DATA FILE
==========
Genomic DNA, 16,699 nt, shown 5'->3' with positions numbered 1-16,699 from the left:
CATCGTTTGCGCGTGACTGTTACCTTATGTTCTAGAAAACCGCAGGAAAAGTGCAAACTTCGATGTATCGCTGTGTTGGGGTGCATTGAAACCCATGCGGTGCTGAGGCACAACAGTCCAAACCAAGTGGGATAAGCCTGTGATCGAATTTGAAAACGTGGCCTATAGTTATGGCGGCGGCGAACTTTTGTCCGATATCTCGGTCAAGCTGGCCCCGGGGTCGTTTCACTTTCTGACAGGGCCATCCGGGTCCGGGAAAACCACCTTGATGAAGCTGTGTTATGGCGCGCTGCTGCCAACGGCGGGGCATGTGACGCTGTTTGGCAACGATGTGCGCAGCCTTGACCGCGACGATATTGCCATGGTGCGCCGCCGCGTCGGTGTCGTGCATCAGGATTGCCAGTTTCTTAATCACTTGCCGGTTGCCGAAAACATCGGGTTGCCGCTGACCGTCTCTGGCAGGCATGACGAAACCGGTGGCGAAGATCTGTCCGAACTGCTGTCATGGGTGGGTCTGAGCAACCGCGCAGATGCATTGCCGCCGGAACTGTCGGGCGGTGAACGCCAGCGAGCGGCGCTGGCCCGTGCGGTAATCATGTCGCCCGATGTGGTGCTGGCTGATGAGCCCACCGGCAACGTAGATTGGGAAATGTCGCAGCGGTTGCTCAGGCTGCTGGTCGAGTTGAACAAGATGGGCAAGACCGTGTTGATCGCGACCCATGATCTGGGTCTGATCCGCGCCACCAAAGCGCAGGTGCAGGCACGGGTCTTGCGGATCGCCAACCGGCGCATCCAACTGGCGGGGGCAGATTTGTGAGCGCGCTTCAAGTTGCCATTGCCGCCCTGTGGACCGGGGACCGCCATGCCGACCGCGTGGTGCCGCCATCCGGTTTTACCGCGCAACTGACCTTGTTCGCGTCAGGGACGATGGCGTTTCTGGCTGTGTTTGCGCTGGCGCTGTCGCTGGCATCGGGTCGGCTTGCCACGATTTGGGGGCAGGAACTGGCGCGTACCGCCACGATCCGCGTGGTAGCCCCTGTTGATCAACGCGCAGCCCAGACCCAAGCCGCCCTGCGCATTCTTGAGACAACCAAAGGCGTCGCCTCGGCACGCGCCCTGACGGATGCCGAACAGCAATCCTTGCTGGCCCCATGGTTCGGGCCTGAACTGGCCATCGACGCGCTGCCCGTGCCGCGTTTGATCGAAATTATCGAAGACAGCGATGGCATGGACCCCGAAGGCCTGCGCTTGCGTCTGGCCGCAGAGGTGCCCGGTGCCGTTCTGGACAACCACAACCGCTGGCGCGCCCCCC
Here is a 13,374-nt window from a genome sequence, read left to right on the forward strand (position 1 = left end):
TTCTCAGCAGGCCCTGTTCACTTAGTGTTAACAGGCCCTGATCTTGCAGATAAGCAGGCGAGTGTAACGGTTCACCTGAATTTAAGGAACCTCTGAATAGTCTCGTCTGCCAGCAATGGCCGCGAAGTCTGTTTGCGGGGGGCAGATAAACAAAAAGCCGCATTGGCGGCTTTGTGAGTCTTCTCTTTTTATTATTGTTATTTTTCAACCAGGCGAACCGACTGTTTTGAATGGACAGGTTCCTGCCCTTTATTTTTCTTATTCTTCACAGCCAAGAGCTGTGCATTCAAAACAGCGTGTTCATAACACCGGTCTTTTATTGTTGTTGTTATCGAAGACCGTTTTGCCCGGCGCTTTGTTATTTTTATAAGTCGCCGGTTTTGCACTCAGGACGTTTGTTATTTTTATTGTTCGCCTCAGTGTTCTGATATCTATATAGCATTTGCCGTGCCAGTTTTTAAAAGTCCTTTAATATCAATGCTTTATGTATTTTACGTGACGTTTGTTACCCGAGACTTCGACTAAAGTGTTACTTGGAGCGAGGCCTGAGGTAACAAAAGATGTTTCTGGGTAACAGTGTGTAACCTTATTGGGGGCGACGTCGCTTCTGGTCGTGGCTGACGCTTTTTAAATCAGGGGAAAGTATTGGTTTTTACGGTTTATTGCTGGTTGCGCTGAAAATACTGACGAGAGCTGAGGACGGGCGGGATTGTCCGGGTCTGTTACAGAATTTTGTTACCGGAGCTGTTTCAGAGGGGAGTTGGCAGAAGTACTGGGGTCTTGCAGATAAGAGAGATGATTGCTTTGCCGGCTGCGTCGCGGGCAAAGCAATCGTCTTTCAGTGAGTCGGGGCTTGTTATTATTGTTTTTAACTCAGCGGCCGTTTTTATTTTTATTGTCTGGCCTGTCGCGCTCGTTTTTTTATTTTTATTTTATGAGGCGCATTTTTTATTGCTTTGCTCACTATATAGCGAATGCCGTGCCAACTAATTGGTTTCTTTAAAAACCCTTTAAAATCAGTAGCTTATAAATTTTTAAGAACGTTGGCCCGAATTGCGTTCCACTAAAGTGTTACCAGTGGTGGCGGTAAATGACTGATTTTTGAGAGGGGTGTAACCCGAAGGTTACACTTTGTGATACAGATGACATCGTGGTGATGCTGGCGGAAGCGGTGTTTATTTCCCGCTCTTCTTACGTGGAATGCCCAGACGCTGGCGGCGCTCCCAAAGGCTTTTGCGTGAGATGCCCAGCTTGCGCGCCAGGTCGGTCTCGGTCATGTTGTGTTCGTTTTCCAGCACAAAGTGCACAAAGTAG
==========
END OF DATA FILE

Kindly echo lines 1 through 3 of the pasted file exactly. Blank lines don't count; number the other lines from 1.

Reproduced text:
Genomic DNA, 16,699 nt, shown 5'->3' with positions numbered 1-16,699 from the left:
CATCGTTTGCGCGTGACTGTTACCTTATGTTCTAGAAAACCGCAGGAAAAGTGCAAACTTCGATGTATCGCTGTGTTGGGGTGCATTGAAACCCATGCGGTGCTGAGGCACAACAGTCCAAACCAAGTGGGATAAGCCTGTGATCGAATTTGAAAACGTGGCCTATAGTTATGGCGGCGGCGAACTTTTGTCCGATATCTCGGTCAAGCTGGCCCCGGGGTCGTTTCACTTTCTGACAGGGCCATCCGGGTCCGGGAAAACCACCTTGATGAAGCTGTGTTATGGCGCGCTGCTGCCAACGGCGGGGCATGTGACGCTGTTTGGCAACGATGTGCGCAGCCTTGACCGCGACGATATTGCCATGGTGCGCCGCCGCGTCGGTGTCGTGCATCAGGATTGCCAGTTTCTTAATCACTTGCCGGTTGCCGAAAACATCGGGTTGCCGCTGACCGTCTCTGGCAGGCATGACGAAACCGGTGGCGAAGATCTGTCCGAACTGCTGTCATGGGTGGGTCTGAGCAACCGCGCAGATGCATTGCCGCCGGAACTGTCGGGCGGTGAACGCCAGCGAGCGGCGCTGGCCCGTGCGGTAATCATGTCGCCCGATGTGGTGCTGGCTGATGAGCCCACCGGCAACGTAGATTGGGAAATGTCGCAGCGGTTGCTCAGGCTGCTGGTCGAGTTGAACAAGATGGGCAAGACCGTGTTGATCGCGACCCATGATCTGGGTCTGATCCGCGCCACCAAAGCGCAGGTGCAGGCACGGGTCTTGCGGATCGCCAACCGGCGCATCCAACTGGCGGGGGCAGATTTGTGAGCGCGCTTCAAGTTGCCATTGCCGCCCTGTGGACCGGGGACCGCCATGCCGACCGCGTGGTGCCGCCATCCGGTTTTACCGCGCAACTGACCTTGTTCGCGTCAGGGACGATGGCGTTTCTGGCTGTGTTTGCGCTGGCGCTGTCGCTGGCATCGGGTCGGCTTGCCACGATTTGGGGGCAGGAACTGGCGCGTACCGCCACGATCCGCGTGGTAGCCCCTGTTGATCAACGCGCAGCCCAGACCCAAGCCGCCCTGCGCATTCTTGAGACAACCAAAGGCGTCGCCTCGGCACGCGCCCTGACGGATGCCGAACAGCAATCCTTGCTGGCCCCATGGTTCGGGCCTGAACTGGCCATCGACGCGCTGCCCGTGCCGCGTTTGATCGAAATTATCGAAGACAGCGATGGCATGGACCCCGAAGGCCTGCGCTTGCGTCTGGCCGCAGAGGTGCCCGGTGCCGTTCTGGACAACCACAACCGCTGGCGCGCCCCCC
Here is a 13,374-nt window from a genome sequence, read left to right on the forward strand (position 1 = left end):